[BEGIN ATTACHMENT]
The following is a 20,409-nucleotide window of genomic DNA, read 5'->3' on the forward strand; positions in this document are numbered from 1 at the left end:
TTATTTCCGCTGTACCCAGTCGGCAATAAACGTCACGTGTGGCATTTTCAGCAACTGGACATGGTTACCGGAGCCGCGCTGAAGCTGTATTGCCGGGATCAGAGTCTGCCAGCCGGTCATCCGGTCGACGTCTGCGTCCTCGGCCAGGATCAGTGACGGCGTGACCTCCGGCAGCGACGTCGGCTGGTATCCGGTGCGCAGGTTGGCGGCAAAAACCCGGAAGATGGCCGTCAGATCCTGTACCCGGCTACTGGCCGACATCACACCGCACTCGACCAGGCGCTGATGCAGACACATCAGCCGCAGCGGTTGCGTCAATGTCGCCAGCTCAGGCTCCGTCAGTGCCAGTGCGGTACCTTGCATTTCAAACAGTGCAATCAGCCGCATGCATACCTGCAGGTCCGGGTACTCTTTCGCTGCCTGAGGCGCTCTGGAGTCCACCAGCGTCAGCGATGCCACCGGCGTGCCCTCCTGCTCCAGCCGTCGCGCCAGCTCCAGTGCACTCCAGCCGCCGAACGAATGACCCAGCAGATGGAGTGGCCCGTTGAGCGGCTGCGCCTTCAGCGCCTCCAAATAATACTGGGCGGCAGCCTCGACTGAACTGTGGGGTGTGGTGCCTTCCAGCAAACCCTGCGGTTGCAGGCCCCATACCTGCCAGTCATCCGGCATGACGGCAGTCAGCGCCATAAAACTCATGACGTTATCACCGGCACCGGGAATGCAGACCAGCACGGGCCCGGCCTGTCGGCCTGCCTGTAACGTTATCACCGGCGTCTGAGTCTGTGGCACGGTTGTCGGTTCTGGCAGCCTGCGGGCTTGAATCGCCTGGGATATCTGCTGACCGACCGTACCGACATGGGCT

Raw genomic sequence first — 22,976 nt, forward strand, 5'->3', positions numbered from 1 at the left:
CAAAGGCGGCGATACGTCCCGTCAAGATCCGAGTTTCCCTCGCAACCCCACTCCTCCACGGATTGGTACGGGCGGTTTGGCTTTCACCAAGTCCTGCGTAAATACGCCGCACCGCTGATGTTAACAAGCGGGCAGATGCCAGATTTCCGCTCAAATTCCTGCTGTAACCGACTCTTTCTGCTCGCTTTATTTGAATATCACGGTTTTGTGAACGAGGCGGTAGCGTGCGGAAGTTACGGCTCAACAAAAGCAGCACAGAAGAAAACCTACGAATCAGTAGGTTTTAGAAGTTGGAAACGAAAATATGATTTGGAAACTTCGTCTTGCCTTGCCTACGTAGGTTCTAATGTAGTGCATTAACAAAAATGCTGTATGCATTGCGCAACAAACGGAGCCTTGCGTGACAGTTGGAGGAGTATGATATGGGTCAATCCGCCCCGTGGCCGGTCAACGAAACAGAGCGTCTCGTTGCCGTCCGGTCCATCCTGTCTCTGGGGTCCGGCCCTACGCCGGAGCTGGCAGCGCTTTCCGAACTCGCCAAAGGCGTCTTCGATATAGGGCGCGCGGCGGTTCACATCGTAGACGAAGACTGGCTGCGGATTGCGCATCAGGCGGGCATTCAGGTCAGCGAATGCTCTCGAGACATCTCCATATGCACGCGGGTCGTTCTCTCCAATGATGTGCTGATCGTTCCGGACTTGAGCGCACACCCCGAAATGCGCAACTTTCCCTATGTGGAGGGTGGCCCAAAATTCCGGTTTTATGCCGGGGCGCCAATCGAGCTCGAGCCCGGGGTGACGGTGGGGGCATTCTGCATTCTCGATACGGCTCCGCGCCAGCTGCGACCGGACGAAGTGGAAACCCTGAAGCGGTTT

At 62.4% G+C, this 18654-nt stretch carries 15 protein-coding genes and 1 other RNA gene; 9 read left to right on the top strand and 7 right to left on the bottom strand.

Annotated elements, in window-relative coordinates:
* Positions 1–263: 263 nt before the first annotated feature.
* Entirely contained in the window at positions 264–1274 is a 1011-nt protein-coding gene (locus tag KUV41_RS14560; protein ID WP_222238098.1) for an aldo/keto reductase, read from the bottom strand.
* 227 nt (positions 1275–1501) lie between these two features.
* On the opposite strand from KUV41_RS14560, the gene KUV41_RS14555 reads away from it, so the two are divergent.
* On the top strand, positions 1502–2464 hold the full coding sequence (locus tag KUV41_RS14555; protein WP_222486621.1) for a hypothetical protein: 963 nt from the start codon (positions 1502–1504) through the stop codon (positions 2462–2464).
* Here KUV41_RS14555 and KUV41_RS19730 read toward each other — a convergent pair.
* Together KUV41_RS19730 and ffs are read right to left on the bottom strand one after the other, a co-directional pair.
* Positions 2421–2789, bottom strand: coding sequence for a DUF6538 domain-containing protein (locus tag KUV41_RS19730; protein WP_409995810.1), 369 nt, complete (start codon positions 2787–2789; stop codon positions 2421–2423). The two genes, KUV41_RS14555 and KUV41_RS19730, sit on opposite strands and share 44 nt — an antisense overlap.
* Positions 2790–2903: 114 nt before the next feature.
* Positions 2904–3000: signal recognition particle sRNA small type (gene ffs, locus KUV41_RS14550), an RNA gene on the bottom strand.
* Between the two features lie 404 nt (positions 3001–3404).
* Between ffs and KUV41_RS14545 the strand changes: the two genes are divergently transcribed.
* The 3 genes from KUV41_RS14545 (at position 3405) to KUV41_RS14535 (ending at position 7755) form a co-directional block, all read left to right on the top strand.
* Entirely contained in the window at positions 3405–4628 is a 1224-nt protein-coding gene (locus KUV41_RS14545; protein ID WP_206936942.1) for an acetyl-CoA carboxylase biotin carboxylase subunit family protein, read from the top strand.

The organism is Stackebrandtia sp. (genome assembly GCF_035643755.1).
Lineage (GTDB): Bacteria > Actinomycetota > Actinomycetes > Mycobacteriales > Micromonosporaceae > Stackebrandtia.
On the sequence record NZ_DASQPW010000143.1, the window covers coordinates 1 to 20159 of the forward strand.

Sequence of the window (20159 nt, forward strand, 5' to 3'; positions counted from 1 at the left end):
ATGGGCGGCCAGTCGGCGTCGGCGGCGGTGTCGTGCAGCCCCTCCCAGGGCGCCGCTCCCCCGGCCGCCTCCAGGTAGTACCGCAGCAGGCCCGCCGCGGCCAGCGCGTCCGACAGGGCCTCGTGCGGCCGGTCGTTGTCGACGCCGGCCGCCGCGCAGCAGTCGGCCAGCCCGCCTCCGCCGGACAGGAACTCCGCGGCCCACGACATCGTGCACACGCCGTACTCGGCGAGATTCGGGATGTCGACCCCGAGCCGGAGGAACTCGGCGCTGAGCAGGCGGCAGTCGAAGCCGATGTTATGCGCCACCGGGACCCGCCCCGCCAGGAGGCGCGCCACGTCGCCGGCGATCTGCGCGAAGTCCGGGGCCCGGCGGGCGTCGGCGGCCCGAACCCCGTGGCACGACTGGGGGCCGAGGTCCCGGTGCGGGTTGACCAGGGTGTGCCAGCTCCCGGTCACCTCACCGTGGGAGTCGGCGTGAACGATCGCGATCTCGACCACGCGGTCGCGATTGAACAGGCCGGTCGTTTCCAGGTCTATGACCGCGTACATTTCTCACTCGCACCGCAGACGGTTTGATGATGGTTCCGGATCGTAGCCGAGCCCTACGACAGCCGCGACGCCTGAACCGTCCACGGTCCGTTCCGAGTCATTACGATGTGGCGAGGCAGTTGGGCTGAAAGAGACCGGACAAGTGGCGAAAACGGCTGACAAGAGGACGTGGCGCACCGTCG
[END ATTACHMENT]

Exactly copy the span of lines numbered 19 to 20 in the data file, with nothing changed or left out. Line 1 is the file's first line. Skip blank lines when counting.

* The 3 genes from KUV41_RS14545 (at position 3405) to KUV41_RS14535 (ending at position 7755) form a co-directional block, all read left to right on the top strand.
* Entirely contained in the window at positions 3405–4628 is a 1224-nt protein-coding gene (locus KUV41_RS14545; protein ID WP_206936942.1) for an acetyl-CoA carboxylase biotin carboxylase subunit family protein, read from the top strand.